The Artist on top of the world
- What a culmination for Michel Hazanavicius’ extraordinary film, with five Oscars including Best Film and Best Actor!
The silent black-and-white fairy tale from France last night won worldwide recognition in Hollywood, the place where it all started. Winning the Holy Grail of cinema that is the Best Film Award, last night The Artist [+see also:
interview: Michel Hazanavicius
film profile] by Michel Hazanavicius went home with a grand total of five Oscars, including the prestigious awards for Best Director (Michel Hazanavicius) and Best Actor (Jean Dujardin), as well as Best Original Soundtrack (Ludovic Bource) and Best Costume Design (Mark Bridges), making it a night to remember.
In the entire history of the famous statuettes, The Artist is the first non Anglo-Saxon feature film to win the Oscar for Best Film. It’s a fabulous success that will reflect on its producer Thomas Langmann (La Petite Reine) and on all the film’s other partners (Studio 37, France 3 Cinéma, La Classe Américaine, JD Prod, Jouror Productions, Canal +, Ciné+,Warner France et Wild Bunch).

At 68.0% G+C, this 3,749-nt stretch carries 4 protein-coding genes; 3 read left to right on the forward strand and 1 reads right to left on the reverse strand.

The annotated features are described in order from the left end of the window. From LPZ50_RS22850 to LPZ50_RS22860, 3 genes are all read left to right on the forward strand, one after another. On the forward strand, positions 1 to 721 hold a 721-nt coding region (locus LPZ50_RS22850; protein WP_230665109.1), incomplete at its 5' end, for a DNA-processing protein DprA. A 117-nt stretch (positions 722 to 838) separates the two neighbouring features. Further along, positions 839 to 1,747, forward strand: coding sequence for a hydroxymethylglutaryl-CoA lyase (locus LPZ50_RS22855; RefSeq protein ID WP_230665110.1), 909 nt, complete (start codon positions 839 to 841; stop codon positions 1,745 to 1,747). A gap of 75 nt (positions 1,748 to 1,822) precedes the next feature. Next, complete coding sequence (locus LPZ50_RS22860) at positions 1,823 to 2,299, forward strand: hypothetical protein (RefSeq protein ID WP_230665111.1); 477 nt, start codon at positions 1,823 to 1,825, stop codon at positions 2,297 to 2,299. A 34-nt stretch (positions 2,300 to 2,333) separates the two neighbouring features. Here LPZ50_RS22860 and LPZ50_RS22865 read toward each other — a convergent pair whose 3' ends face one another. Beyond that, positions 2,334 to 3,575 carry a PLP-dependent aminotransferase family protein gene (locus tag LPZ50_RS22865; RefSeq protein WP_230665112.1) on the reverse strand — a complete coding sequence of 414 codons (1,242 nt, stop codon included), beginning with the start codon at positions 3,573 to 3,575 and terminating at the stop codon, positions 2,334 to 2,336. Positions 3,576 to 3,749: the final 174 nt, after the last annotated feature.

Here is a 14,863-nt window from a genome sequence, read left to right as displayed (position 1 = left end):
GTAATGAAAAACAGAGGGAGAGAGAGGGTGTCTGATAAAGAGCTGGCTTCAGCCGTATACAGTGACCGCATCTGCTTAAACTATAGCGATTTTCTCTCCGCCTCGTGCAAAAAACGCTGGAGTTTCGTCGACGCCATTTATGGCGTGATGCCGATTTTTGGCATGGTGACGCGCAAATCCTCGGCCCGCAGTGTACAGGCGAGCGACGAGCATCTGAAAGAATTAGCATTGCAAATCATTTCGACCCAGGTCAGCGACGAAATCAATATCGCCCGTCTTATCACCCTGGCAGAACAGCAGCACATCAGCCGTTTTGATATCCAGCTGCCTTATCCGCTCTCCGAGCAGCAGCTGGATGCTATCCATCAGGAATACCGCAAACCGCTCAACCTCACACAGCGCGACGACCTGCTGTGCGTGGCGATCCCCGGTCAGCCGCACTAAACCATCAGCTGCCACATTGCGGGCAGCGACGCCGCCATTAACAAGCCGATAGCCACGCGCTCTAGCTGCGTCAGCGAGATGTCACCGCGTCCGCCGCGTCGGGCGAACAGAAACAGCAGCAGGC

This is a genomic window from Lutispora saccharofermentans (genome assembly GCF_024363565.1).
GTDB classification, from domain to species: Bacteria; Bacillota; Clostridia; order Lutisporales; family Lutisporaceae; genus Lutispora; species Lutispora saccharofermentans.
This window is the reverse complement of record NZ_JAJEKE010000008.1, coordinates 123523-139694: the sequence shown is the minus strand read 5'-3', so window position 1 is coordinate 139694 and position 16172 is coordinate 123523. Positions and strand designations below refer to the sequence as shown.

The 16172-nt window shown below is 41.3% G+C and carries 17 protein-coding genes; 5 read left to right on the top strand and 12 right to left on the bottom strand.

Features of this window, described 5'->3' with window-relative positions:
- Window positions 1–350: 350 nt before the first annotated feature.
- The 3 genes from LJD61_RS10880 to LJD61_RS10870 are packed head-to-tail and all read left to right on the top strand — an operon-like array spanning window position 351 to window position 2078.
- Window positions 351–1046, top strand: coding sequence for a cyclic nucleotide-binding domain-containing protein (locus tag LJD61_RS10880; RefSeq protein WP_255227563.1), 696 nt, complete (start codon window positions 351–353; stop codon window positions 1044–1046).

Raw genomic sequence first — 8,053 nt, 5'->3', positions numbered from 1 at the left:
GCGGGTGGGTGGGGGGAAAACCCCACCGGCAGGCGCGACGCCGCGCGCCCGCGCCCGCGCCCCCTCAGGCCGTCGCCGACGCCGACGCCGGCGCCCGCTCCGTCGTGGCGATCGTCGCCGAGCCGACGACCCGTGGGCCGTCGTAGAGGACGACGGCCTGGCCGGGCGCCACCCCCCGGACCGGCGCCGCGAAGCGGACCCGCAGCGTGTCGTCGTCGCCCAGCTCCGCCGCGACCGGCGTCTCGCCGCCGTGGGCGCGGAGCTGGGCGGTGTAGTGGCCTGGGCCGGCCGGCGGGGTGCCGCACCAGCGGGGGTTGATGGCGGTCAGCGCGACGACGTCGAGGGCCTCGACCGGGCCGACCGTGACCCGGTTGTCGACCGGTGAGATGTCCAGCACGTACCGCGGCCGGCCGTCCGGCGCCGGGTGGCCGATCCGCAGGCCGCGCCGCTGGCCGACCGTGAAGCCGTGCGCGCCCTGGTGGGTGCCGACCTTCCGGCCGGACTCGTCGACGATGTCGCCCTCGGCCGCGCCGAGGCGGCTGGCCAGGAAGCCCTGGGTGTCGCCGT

Already a winner in Cannes and at the Golden Globes, Jean Dujardin also touched the stars when he became last night the first French actor to ever win an Oscar, after seven nominations for his predecessors (Maurice Chevalier twice in 1930, Charles Boyer four times between 1938 and 1962, and Gérard Depardieu in 1991).
Michel Hazanavicius is the second French film director to win the Oscar for Best Director (after Roman Polanski in 2003 pour The Pianist [+see also:
film profile]), while composer Ludovic Bource was the thenth Frenchman to win an Oscar for Best Original Soundtrack, following in the footsteps of Maurice Jarre, Michel Legrand, Georges Delerue, Francis Lai, and Gabriel Yared, the last winner from France in 1997. Finally, the Oscar for Best Costume Design wass awarded to someone from France for the fifth time.
After last night, The Artist will add its five Oscars to an impressive war chest that already contains, among others, three Golden Globes (article), six César (news), seven Bafta, and one Goya. The film has already registered over 2.1 million admissions in France, and generated over $31.8m in profits in the United States from 966 copies. And there is no doubt that these Oscars will further boost viewings.
Last night, two Oscars also went to The Iron Lady [+see also:
film profile] by Phyllida Lloyd (Best Actress for Meryl Streep and Best Make-Up), co-produced and sold internationally by Pathé.
Midnight in Paris [+see also:
film profile] by Woody Allen also won Best Original Screenplay. The film notably benefitted from a Tax Rebate for International Production (TRIP) from the French Centre National du Cinéma et de l’image animée (CNC).
Finally, Memento shone with Iranian director Asghar Farhadi, as the Parisian company headed the international sales of Best Film in a Foreign Language winner A Separation, and is producing the director’s next feature in France.
(Translated from French)
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